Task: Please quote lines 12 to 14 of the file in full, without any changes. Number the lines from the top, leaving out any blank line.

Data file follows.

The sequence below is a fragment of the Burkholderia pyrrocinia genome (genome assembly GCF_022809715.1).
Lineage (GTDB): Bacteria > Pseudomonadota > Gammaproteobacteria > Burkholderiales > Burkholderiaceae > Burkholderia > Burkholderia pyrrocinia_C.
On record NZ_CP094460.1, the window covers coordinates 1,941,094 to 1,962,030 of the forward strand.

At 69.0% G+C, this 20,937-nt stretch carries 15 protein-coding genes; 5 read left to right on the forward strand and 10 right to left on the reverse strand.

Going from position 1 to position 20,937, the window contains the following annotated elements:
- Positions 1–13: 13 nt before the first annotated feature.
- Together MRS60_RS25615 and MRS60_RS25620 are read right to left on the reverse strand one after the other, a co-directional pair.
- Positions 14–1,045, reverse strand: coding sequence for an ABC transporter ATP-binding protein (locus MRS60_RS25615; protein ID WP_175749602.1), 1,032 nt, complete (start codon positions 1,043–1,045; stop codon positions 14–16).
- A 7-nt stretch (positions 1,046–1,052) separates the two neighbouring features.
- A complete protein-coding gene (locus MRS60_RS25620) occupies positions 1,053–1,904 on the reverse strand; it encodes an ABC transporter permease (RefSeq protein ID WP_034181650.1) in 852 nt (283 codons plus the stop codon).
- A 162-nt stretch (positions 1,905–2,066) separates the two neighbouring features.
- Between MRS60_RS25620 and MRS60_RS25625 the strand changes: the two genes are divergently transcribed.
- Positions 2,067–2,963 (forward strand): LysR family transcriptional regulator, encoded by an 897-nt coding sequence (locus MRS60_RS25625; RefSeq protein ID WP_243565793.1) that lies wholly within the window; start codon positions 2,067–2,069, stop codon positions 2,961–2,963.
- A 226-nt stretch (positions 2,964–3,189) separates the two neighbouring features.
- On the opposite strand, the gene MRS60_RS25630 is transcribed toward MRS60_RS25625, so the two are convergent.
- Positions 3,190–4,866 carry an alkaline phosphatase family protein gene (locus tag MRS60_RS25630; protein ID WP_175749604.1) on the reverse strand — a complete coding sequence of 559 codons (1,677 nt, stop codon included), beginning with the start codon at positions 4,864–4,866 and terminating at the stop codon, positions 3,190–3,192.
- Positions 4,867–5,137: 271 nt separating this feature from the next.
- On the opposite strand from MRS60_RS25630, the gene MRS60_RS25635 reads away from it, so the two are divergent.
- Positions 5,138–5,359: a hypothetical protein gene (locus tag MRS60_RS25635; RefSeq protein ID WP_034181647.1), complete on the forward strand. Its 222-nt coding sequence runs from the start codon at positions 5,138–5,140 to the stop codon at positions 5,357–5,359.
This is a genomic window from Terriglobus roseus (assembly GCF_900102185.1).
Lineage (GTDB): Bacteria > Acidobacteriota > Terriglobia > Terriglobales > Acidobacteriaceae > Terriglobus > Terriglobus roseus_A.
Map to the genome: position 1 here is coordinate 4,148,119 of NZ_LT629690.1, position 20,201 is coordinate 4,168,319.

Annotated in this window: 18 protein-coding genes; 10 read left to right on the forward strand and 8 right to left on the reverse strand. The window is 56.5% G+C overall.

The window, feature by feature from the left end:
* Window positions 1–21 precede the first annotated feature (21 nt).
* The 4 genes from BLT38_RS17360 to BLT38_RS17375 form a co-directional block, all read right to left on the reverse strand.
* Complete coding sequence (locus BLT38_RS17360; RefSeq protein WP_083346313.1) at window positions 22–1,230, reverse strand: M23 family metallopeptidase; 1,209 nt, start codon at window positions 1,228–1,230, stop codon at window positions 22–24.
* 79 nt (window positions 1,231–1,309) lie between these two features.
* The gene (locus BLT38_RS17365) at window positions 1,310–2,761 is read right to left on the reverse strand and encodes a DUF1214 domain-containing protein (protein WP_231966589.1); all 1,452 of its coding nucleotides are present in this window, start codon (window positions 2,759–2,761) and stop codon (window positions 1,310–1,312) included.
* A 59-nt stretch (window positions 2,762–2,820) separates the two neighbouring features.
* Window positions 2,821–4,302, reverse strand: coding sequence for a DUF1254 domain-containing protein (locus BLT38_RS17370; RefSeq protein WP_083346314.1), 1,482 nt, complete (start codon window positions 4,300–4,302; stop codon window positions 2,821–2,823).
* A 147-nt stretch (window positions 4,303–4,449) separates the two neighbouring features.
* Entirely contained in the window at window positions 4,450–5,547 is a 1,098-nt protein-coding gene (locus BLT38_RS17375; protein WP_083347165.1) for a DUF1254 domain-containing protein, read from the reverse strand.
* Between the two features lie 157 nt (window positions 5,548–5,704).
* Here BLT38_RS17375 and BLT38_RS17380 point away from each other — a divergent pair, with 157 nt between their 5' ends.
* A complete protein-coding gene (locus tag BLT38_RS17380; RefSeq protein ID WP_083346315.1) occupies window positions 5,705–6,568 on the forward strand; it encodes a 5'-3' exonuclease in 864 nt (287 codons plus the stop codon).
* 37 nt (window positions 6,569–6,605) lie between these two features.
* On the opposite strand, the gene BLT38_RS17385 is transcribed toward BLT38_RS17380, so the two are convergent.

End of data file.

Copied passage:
- Between MRS60_RS25620 and MRS60_RS25625 the strand changes: the two genes are divergently transcribed.
- Positions 2,067–2,963 (forward strand): LysR family transcriptional regulator, encoded by an 897-nt coding sequence (locus MRS60_RS25625; RefSeq protein ID WP_243565793.1) that lies wholly within the window; start codon positions 2,067–2,069, stop codon positions 2,961–2,963.
- A 226-nt stretch (positions 2,964–3,189) separates the two neighbouring features.